Embedded in the heart of one of the quadrants of the ornamental vegetable garden at Osterley, I temporarily lose sight of the bucket into which I am putting the debris from this afternoon’s task. We are deadheading dahlias and pulling out Solanum nigrum, Black Nightshade. I have a vision of this large bed in December- its current plenty reduced to blackened stalks by frost, ready to be cleared away and the bed rotated. Standing in its centre, like the proverbial sore thumb, is a large plastic bucket full of rotting vegetation. My excuse for mislaying the bucket is that very plenty. Towering around me are Canna Lilies, some of whose vivid yellow and orange flowers have developed into seed-cases containing the black pea-sized seeds which give the plant its common name of Indian Shot. The red and yellow remnants of Mina lobata, Spanish Flag, cling to the large wigwam constructed from hazel poles. I remember a crisp day last winter in the park when we gardening volunteers graded into separate piles the hazel trunks and stems coppiced by the ranger team. Spanish Flag can be grown from seed and is a colourful annual climber for a sunny position.
From my position in the centre of this sea of plants I can see a tall Nicotiana, with creamy greenish bells clustered in a spire above large green leaves, the scale of which are a reminder of its cousin, Walter Raleigh’s tobacco plant. Clear pink Zinnia heads clash (in a good way) with the bright orange flowers of the Mexican Sunflower, Tithonia rotundifolia, whose flowers resemble the form of the Zinnias. There are fewer flowers than a month ago when they were a magnet for bumble bees.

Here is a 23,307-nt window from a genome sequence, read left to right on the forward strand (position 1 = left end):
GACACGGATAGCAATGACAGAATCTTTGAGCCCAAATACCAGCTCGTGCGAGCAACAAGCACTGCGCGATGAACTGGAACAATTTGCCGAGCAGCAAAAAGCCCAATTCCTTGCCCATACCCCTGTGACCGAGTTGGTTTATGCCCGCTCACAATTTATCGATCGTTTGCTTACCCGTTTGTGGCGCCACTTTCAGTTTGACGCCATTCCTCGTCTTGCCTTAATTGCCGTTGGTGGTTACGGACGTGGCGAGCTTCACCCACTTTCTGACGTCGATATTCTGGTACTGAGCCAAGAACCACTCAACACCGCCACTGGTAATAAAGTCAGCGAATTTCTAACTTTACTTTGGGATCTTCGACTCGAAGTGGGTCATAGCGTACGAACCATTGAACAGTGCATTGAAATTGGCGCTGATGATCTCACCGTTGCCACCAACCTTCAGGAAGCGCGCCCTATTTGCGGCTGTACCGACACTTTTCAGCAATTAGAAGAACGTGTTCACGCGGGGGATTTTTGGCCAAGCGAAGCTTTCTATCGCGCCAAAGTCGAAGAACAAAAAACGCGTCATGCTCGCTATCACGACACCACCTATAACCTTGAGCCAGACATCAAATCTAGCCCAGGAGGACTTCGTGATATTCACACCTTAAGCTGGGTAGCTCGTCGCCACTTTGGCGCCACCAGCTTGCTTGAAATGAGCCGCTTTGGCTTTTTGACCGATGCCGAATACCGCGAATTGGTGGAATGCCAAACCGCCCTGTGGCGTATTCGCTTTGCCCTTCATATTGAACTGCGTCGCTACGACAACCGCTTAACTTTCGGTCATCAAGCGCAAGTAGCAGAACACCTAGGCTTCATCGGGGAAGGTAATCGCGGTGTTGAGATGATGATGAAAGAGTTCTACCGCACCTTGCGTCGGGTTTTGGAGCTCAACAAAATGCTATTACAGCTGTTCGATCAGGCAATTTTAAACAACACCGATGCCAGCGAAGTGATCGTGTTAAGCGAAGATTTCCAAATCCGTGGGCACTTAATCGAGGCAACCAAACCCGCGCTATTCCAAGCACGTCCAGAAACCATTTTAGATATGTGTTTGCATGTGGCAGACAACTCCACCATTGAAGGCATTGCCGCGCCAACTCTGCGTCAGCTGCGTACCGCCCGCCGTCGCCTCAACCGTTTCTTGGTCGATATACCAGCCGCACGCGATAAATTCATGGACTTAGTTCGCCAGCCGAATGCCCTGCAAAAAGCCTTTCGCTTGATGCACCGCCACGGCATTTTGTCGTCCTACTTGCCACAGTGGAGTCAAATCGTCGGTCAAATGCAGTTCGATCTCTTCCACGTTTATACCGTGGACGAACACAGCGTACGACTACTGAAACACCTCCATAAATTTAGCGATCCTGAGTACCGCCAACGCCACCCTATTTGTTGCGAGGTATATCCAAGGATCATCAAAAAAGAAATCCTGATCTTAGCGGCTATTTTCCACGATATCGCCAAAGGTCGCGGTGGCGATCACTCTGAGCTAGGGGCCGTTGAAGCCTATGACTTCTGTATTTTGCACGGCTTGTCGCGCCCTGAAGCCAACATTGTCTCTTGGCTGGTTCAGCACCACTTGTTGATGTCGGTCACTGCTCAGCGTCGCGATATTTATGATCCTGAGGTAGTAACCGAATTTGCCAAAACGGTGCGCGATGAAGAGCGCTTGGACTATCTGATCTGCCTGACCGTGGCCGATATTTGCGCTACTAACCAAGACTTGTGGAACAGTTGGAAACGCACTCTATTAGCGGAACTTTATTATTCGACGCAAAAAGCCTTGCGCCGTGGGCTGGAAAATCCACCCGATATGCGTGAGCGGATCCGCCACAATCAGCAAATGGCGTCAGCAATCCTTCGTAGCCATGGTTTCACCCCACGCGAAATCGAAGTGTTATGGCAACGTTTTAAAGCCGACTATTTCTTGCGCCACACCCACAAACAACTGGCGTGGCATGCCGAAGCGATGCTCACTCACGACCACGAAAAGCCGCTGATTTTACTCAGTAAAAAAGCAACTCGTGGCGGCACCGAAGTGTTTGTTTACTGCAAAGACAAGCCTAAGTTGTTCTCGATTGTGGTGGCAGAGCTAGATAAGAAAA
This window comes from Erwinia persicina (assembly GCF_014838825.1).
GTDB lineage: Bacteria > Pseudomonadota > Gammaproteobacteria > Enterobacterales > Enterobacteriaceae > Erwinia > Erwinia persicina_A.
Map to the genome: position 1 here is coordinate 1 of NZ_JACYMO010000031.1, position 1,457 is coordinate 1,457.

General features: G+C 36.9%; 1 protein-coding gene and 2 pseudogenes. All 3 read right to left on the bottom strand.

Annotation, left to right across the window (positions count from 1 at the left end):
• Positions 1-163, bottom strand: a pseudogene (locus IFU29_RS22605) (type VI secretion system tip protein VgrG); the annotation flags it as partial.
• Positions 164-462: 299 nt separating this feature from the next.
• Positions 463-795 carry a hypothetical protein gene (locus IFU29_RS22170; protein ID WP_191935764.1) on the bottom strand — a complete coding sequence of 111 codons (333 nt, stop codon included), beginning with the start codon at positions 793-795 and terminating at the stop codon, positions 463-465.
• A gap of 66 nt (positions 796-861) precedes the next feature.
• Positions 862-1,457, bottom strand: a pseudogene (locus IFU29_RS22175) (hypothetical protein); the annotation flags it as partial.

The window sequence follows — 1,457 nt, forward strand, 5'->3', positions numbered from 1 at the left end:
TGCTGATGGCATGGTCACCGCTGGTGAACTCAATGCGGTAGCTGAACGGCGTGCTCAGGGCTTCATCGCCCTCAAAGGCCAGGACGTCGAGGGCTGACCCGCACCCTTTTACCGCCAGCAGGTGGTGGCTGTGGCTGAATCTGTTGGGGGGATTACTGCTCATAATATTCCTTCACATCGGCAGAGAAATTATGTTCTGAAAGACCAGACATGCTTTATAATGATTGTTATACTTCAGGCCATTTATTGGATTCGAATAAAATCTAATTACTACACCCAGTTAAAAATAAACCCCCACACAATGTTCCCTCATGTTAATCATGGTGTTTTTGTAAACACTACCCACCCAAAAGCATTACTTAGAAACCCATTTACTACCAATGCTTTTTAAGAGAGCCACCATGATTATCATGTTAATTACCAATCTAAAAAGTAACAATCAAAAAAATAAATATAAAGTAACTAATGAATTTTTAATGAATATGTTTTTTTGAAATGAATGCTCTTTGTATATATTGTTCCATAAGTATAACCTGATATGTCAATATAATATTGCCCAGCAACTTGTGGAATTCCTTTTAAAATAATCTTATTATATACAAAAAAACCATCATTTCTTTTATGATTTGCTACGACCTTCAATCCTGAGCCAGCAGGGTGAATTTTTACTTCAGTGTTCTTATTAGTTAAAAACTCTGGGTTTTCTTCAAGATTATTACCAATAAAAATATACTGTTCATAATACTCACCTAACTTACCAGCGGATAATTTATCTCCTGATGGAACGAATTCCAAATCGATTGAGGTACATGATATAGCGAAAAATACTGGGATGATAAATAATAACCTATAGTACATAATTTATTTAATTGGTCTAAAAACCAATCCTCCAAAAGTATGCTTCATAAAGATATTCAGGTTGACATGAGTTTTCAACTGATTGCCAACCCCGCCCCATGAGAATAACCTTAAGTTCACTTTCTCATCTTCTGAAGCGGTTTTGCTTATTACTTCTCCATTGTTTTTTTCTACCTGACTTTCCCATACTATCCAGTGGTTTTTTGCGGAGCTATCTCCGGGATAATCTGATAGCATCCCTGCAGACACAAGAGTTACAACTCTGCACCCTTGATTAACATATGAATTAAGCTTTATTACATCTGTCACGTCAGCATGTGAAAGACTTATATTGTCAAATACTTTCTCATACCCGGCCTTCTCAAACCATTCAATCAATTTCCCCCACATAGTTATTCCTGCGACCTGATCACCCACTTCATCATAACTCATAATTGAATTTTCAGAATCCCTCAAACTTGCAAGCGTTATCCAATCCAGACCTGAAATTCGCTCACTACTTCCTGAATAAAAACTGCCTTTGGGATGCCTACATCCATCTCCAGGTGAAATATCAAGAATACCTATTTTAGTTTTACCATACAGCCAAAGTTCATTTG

The feathery claret flowers of Amaranthus wave throughout the bed, busily seeding themselves and eliciting enquiries from curious garden visitors. The ‘pseudo-grain’ produced from Amaranth resembles Quinoa, source of both protein and pronunciation debates.
Relieved to rediscover the elusive bucket, I continue to pull up the shallow rooted Black Nightshade which is doing its best to choke the surrounding plants by sending up stems closely packed together which entwine their victim. It is identified by small white flowers and glossy black fruits, and seems to grow at an alarming rate. Despite its sinister name, I have read that the berries are barely toxic and in some parts of India are regarded as a delicacy (William Edmonds’ ‘Weeds Weeding (& Darwin)’). On the subject of sinister plants, Ricinus communis, with its dark Burgundy hand-shaped leaves, provides a brooding contrast to the cheerful hues of the other plants in this bed. The seeds of the Castor Oil Plant are the source of the deadly poison Ricin.
Within touching distance are the large yellow dahlia blooms I am meant to be deadheading- carefully avoiding the tight buttoned buds and snipping off only the stems supporting the pointed (and confusingly bud-like) spent flowers, their inner petals still visible.
This morning we had the pleasurable job of planting tubers and bulbs for next spring. Into the front of ‘Dickie’s Border’, named for a long-time Osterley gardener, we planted the bizarrely shaped dark brown tubers of Anemone coronaria (of which more later). The central sections of Mrs Child’s Flower Garden were the locations for clusters of tulip bulbs, in my case ‘Couleur Cardinal’, which is a traditionally shaped Triumph tulip whose purple flowers open to bright scarlet as the flower matures.
Before finishing for the day, gardener Ed takes us to the cutting garden to see a row of the species of Anemone we had planted earlier in the day, which has confusingly started to flower this autumn. The label reads ‘St Brigid mixed’. The cerise, white and purple flowers are double with an almost shredded appearance around a dark purple stamens and ovary structure. I leave Osterley intrigued to have discovered a group of Anemone cultivars developed in Ireland and named after a saint The Penguin Dictionary of Saints describes as revered in Ireland ‘only less than St Patrick himself’! I haven’t been able to identify why this name was chosen. The saint’s feast day, 1 February, is too early to coincide with even a prematurely flowering specimen. Whatever the reason, St Brigid’s namesakes are undoubtedly pretty and I shall be looking out for those we planted when they flower next spring.